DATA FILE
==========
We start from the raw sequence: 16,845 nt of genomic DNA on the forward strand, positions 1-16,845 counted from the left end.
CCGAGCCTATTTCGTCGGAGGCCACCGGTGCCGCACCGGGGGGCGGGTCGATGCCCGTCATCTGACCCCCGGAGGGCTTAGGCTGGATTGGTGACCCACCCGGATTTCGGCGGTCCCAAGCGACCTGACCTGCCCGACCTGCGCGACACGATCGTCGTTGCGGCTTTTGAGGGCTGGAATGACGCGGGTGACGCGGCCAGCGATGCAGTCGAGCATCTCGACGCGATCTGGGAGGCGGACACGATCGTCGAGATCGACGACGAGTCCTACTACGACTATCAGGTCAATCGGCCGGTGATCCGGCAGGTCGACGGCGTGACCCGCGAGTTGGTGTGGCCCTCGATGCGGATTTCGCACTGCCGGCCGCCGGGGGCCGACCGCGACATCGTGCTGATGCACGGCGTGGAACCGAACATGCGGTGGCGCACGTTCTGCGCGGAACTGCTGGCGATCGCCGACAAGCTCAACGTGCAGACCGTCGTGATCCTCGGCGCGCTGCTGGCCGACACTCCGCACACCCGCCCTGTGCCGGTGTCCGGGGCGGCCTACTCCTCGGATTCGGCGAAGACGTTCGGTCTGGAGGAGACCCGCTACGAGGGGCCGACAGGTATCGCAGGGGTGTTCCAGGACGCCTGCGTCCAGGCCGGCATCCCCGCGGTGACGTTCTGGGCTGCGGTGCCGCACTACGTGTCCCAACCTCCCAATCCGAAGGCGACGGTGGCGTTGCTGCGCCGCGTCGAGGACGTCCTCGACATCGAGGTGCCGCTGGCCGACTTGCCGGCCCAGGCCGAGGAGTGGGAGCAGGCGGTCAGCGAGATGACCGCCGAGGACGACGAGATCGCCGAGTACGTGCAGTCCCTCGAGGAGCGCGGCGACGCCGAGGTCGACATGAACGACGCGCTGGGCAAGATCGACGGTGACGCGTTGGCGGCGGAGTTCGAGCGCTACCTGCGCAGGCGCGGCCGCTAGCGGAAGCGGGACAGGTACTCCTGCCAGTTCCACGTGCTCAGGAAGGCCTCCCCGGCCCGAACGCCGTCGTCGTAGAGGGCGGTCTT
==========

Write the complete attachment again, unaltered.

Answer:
We start from the raw sequence: 16,845 nt of genomic DNA on the forward strand, positions 1-16,845 counted from the left end.
CCGAGCCTATTTCGTCGGAGGCCACCGGTGCCGCACCGGGGGGCGGGTCGATGCCCGTCATCTGACCCCCGGAGGGCTTAGGCTGGATTGGTGACCCACCCGGATTTCGGCGGTCCCAAGCGACCTGACCTGCCCGACCTGCGCGACACGATCGTCGTTGCGGCTTTTGAGGGCTGGAATGACGCGGGTGACGCGGCCAGCGATGCAGTCGAGCATCTCGACGCGATCTGGGAGGCGGACACGATCGTCGAGATCGACGACGAGTCCTACTACGACTATCAGGTCAATCGGCCGGTGATCCGGCAGGTCGACGGCGTGACCCGCGAGTTGGTGTGGCCCTCGATGCGGATTTCGCACTGCCGGCCGCCGGGGGCCGACCGCGACATCGTGCTGATGCACGGCGTGGAACCGAACATGCGGTGGCGCACGTTCTGCGCGGAACTGCTGGCGATCGCCGACAAGCTCAACGTGCAGACCGTCGTGATCCTCGGCGCGCTGCTGGCCGACACTCCGCACACCCGCCCTGTGCCGGTGTCCGGGGCGGCCTACTCCTCGGATTCGGCGAAGACGTTCGGTCTGGAGGAGACCCGCTACGAGGGGCCGACAGGTATCGCAGGGGTGTTCCAGGACGCCTGCGTCCAGGCCGGCATCCCCGCGGTGACGTTCTGGGCTGCGGTGCCGCACTACGTGTCCCAACCTCCCAATCCGAAGGCGACGGTGGCGTTGCTGCGCCGCGTCGAGGACGTCCTCGACATCGAGGTGCCGCTGGCCGACTTGCCGGCCCAGGCCGAGGAGTGGGAGCAGGCGGTCAGCGAGATGACCGCCGAGGACGACGAGATCGCCGAGTACGTGCAGTCCCTCGAGGAGCGCGGCGACGCCGAGGTCGACATGAACGACGCGCTGGGCAAGATCGACGGTGACGCGTTGGCGGCGGAGTTCGAGCGCTACCTGCGCAGGCGCGGCCGCTAGCGGAAGCGGGACAGGTACTCCTGCCAGTTCCACGTGCTCAGGAAGGCCTCCCCGGCCCGAACGCCGTCGTCGTAGAGGGCGGTCTT